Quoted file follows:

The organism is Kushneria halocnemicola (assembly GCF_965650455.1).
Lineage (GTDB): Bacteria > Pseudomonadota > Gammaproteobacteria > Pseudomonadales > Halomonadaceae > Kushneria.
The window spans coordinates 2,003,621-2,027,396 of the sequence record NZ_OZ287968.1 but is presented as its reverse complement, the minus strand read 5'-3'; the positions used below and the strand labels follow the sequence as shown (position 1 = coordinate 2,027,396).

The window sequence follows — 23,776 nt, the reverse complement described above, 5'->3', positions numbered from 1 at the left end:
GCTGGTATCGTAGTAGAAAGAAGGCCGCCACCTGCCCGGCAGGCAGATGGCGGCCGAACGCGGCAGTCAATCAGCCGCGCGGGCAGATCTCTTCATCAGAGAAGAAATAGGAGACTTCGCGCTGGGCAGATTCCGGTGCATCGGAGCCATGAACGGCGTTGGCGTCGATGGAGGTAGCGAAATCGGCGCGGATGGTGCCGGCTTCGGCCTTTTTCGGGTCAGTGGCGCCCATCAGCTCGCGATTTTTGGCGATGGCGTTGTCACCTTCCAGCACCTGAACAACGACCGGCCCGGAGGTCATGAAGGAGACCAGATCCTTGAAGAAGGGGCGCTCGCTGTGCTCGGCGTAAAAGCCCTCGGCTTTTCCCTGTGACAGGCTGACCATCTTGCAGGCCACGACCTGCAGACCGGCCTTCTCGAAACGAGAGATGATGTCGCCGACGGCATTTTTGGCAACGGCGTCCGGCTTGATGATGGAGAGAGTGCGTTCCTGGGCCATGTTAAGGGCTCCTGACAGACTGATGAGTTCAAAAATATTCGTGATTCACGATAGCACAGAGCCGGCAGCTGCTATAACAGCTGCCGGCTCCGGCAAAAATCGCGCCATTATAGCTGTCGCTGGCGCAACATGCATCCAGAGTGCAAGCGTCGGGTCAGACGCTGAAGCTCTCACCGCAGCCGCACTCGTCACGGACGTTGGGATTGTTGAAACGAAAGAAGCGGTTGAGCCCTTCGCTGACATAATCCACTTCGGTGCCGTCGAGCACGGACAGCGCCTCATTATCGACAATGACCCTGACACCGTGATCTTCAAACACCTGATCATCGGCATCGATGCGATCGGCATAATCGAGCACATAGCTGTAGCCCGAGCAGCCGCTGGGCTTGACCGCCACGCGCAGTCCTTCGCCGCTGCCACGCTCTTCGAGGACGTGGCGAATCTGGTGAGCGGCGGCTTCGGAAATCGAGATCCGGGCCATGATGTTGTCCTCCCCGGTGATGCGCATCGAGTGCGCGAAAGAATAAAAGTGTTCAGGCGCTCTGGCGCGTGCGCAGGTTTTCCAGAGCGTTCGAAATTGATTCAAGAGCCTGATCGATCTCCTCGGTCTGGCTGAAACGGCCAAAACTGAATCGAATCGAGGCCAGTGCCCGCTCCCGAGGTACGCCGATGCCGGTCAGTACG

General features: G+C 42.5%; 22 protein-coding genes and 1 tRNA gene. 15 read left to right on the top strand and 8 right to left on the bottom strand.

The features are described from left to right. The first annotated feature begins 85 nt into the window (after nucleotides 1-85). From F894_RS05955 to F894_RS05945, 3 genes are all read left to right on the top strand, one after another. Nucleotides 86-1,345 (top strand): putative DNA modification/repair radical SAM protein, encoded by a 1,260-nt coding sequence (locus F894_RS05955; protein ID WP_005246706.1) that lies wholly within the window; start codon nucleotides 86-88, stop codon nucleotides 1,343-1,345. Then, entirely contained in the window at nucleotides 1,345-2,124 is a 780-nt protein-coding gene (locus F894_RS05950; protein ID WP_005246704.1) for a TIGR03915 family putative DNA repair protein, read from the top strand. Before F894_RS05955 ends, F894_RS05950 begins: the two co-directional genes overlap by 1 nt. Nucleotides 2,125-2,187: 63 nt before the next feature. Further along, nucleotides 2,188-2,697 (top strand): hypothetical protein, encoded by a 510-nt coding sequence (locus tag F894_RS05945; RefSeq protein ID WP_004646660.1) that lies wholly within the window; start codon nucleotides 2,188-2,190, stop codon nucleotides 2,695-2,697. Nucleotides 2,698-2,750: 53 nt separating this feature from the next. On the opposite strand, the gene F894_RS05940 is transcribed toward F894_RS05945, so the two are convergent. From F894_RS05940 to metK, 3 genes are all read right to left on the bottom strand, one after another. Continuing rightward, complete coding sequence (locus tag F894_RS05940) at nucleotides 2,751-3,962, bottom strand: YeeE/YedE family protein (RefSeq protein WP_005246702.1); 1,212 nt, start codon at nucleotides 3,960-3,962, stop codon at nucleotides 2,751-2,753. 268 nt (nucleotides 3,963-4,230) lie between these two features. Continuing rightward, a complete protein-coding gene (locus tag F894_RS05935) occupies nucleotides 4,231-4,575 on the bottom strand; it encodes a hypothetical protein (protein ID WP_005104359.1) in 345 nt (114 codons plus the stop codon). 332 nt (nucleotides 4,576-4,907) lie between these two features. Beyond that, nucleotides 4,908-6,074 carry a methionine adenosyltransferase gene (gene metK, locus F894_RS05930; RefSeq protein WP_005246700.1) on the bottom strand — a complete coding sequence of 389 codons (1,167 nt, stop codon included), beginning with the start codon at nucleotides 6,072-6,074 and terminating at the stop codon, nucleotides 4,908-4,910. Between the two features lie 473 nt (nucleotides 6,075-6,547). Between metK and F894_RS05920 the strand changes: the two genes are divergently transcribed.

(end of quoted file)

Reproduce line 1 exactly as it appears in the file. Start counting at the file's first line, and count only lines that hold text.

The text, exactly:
The organism is Kushneria halocnemicola (assembly GCF_965650455.1).